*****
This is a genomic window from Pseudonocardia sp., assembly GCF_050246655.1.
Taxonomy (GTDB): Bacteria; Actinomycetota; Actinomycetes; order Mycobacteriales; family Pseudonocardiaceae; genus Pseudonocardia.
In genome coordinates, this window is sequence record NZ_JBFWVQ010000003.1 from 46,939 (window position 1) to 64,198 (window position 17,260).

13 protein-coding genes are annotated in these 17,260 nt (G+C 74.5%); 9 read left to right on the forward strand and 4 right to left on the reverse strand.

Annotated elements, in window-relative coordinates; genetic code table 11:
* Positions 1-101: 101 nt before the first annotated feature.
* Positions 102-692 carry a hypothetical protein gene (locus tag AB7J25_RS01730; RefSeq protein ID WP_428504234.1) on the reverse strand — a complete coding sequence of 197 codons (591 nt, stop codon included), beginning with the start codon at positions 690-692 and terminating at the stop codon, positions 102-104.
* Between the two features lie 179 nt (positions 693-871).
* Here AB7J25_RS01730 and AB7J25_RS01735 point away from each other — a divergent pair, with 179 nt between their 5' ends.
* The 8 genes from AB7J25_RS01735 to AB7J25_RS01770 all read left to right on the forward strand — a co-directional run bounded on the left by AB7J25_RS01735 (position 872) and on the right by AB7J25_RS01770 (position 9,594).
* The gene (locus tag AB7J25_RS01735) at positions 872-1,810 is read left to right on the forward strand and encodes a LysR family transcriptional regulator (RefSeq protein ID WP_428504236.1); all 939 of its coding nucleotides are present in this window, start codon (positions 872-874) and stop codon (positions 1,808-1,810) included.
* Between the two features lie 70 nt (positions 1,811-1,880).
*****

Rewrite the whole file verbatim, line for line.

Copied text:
This is a genomic window from Pseudonocardia sp., assembly GCF_050246655.1.
Taxonomy (GTDB): Bacteria; Actinomycetota; Actinomycetes; order Mycobacteriales; family Pseudonocardiaceae; genus Pseudonocardia.
In genome coordinates, this window is sequence record NZ_JBFWVQ010000003.1 from 46,939 (window position 1) to 64,198 (window position 17,260).

13 protein-coding genes are annotated in these 17,260 nt (G+C 74.5%); 9 read left to right on the forward strand and 4 right to left on the reverse strand.

Annotated elements, in window-relative coordinates; genetic code table 11:
* Positions 1-101: 101 nt before the first annotated feature.
* Positions 102-692 carry a hypothetical protein gene (locus tag AB7J25_RS01730; RefSeq protein ID WP_428504234.1) on the reverse strand — a complete coding sequence of 197 codons (591 nt, stop codon included), beginning with the start codon at positions 690-692 and terminating at the stop codon, positions 102-104.
* Between the two features lie 179 nt (positions 693-871).
* Here AB7J25_RS01730 and AB7J25_RS01735 point away from each other — a divergent pair, with 179 nt between their 5' ends.
* The 8 genes from AB7J25_RS01735 to AB7J25_RS01770 all read left to right on the forward strand — a co-directional run bounded on the left by AB7J25_RS01735 (position 872) and on the right by AB7J25_RS01770 (position 9,594).
* The gene (locus tag AB7J25_RS01735) at positions 872-1,810 is read left to right on the forward strand and encodes a LysR family transcriptional regulator (RefSeq protein ID WP_428504236.1); all 939 of its coding nucleotides are present in this window, start codon (positions 872-874) and stop codon (positions 1,808-1,810) included.
* Between the two features lie 70 nt (positions 1,811-1,880).